One of the best aspects of Lightning in a Bottle: you never know who you’re going to bump into next. The executive producer of the festival is sitting right there, you say? A perfect opportunity to get to the bottom of all this madness. Jesse Fleming is one of the many co-creators of The Do LaB and one of the primary figures in the LIB family, and there’s no better person to answer the big questions.
Let’s start with your name. Who are you, and what do you do?
My name is Jesse Fleming. I’m one of the executive producers of Lightning in a Bottle.
What does it mean to be the executive producer?
Well, I founded it with my brothers a long time ago, and really the three of us, with of course some other people, we create every aspect of the event. So we come up with a lot of the ideas and we make connections with a lot of the different groups and participants, and tie a whole lot together to create what this experience is.
What guides your hand as you start making decisions around this stuff? Is it inspiration? Is it planning toward a specific end?
There’s a lot of factors. There’s definitely a lot of inspiration and planning toward a certain goal, but I think at first it really started with supporting our community. Like you mentioned earlier, this whole thing kind of grew out of the Burning Man community, which has gotten extremely large over the years.
There’s a lot of really talented people – music, art, performance, all kinds of different aspects of that community – people are really focusing on that to create their careers and are starting to thrive. One of our main goals has always been to support those people and help the community grow so people can do what they love to do and create. So a lot of what we do, first and foremost, we try to bring elements of our community together that we feel are ready to be showcased to a larger audience.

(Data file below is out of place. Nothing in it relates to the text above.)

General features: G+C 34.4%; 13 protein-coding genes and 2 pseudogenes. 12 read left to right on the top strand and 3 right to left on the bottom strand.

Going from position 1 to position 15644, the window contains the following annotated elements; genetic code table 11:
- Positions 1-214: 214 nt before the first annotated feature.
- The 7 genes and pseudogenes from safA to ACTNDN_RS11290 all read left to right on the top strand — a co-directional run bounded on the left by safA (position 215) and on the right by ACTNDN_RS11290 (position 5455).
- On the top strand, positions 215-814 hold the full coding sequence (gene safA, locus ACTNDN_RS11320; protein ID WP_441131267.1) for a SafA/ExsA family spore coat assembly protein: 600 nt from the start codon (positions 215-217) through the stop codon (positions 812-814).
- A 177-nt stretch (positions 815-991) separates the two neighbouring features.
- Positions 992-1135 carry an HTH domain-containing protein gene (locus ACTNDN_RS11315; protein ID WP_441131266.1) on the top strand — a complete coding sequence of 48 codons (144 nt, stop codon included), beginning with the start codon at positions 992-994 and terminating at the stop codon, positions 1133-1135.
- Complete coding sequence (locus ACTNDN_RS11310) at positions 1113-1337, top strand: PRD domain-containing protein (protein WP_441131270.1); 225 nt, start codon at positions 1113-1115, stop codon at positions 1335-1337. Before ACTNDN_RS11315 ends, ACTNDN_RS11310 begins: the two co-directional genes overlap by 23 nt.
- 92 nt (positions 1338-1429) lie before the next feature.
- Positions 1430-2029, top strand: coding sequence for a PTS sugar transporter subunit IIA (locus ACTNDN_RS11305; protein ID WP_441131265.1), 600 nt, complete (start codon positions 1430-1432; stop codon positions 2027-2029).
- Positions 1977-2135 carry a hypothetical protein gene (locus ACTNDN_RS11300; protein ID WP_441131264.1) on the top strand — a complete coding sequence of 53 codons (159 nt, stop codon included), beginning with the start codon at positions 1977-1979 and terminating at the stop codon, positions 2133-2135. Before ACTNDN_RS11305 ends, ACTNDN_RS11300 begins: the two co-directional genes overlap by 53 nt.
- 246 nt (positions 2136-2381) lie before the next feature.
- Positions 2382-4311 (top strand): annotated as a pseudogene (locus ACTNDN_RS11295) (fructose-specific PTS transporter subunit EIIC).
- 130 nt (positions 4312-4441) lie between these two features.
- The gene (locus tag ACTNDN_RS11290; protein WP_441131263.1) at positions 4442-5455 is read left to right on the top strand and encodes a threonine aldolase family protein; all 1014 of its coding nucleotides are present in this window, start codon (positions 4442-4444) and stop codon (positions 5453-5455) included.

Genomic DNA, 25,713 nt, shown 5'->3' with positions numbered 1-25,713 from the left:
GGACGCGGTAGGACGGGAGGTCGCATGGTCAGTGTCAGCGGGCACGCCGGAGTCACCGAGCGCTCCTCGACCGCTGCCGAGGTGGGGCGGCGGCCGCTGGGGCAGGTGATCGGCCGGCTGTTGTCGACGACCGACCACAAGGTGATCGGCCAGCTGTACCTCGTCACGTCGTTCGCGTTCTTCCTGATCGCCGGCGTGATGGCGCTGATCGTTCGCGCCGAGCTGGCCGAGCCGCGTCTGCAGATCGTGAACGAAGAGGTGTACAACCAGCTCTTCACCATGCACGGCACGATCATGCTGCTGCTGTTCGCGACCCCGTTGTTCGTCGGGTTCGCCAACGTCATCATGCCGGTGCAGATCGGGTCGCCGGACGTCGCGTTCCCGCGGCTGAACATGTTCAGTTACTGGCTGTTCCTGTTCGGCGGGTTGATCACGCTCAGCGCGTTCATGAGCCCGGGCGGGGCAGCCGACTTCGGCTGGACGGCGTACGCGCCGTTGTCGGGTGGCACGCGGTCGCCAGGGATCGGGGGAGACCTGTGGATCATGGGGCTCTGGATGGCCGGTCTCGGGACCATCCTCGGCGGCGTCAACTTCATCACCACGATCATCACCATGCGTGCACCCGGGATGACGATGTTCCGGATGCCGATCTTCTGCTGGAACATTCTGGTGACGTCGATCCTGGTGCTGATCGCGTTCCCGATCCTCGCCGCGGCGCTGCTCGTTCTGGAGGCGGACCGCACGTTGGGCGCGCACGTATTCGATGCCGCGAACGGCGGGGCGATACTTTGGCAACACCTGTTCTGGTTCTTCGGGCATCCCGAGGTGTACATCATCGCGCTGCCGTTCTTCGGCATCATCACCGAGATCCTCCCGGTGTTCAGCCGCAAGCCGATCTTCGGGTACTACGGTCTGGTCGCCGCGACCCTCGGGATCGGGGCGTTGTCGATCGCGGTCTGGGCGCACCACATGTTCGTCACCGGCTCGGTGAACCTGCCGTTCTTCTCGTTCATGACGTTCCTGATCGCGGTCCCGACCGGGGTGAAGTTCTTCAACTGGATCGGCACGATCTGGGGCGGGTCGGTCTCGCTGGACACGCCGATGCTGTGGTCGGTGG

And that’s what The Do LaB is all about, right? Creating interactive environments where it’s more than just the music and the art, it’s an interactive experience.
At The Do Lab, we really care about creating experiences that inspire people and help them to create change in their lives, or inspire them to follow their dreams and do things that society doesn’t encourage them to do.
What is one of your favorite features of the festival this year?
Personally one of my favorite features is the yoga and meditation aspects that we have. The more we do this, and the longer we’ve been throwing events, we’ve wanted to get a little further from the “party” aspect of it and a little more focused on the intention and the spiritual side of things, and fostering community and bringing people together to have meaningful connections and experiences.
And the Temple really accomplishes that, too. I didn’t make it up until Saturday, but man, the difference between the vibe of the main campgrounds and the people who were up there. They’re groups who I understand are interchangeable, it’s not like “we’re up here and you’re down there.” But that place is what has made this a really special weekend for me. Going up there and feeling positive vibes is a saturating experience, and it’s not created through crazy music and awesome lights. It’s showing there are substantive things you can do with your time at a festival, I guess.